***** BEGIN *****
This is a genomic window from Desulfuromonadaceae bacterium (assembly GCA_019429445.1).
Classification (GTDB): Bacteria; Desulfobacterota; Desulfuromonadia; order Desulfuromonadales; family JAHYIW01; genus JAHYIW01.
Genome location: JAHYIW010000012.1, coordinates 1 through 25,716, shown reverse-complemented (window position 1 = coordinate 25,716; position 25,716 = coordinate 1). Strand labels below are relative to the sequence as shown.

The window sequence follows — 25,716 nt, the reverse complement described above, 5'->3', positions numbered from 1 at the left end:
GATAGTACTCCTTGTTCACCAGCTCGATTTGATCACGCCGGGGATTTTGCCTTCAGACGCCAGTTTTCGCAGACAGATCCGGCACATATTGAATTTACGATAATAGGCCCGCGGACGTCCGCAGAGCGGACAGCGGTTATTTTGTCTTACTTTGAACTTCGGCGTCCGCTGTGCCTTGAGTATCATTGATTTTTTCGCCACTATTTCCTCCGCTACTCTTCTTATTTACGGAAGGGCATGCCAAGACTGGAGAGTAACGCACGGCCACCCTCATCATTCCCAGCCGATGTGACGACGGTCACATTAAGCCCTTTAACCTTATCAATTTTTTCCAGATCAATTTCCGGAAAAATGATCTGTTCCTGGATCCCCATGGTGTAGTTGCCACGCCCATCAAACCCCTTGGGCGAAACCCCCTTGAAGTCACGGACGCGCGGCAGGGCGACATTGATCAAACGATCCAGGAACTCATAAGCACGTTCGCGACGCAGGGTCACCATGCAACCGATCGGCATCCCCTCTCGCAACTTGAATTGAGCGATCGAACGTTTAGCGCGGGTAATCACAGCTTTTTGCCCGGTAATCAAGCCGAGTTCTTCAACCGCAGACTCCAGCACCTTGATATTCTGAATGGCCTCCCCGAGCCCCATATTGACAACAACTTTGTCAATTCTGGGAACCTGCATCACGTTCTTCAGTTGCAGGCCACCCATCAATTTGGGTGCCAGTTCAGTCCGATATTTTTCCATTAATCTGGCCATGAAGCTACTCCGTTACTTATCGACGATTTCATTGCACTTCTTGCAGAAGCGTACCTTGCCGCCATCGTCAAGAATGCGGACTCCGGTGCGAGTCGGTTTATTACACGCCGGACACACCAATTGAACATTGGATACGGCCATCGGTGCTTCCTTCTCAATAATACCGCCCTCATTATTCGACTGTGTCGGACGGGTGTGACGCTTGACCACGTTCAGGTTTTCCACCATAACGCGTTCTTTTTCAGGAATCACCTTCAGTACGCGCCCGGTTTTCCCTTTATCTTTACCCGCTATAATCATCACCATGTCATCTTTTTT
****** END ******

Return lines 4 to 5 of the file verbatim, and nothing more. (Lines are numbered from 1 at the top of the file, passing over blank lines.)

The window sequence follows — 25,716 nt, the reverse complement described above, 5'->3', positions numbered from 1 at the left end:
GATAGTACTCCTTGTTCACCAGCTCGATTTGATCACGCCGGGGATTTTGCCTTCAGACGCCAGTTTTCGCAGACAGATCCGGCACATATTGAATTTACGATAATAGGCCCGCGGACGTCCGCAGAGCGGACAGCGGTTATTTTGTCTTACTTTGAACTTCGGCGTCCGCTGTGCCTTGAGTATCATTGATTTTTTCGCCACTATTTCCTCCGCTACTCTTCTTATTTACGGAAGGGCATGCCAAGACTGGAGAGTAACGCACGGCCACCCTCATCATTCCCAGCCGATGTGACGACGGTCACATTAAGCCCTTTAACCTTATCAATTTTTTCCAGATCAATTTCCGGAAAAATGATCTGTTCCTGGATCCCCATGGTGTAGTTGCCACGCCCATCAAACCCCTTGGGCGAAACCCCCTTGAAGTCACGGACGCGCGGCAGGGCGACATTGATCAAACGATCCAGGAACTCATAAGCACGTTCGCGACGCAGGGTCACCATGCAACCGATCGGCATCCCCTCTCGCAACTTGAATTGAGCGATCGAACGTTTAGCGCGGGTAATCACAGCTTTTTGCCCGGTAATCAAGCCGAGTTCTTCAACCGCAGACTCCAGCACCTTGATATTCTGAATGGCCTCCCCGAGCCCCATATTGACAACAACTTTGTCAATTCTGGGAACCTGCATCACGTTCTTCAGTTGCAGGCCACCCATCAATTTGGGTGCCAGTTCAGTCCGATATTTTTCCATTAATCTGGCCATGAAGCTACTCCGTTACTTATCGACGATTTCATTGCACTTCTTGCAGAAGCGTACCTTGCCGCCATCGTCAAGAATGCGGACTCCGGTGCGAGTCGGTTTATTACACGCCGGACACACCAATTGAACATTGGATACGGCCATCGGTGCTTCCTTCTCAATAATACCGCCCTCATTATTCGACTGTGTCGGACGGGTGTGACGCTTGACCACGTTCAGGTTTTCCACCATAACGCGTTCTTTTTCAGGAATCACCTTCAGTACGCGCCCGGTTTTCCCTTTATCTTTACCCGCTATAATCATCACCATGTCATCTTTTTT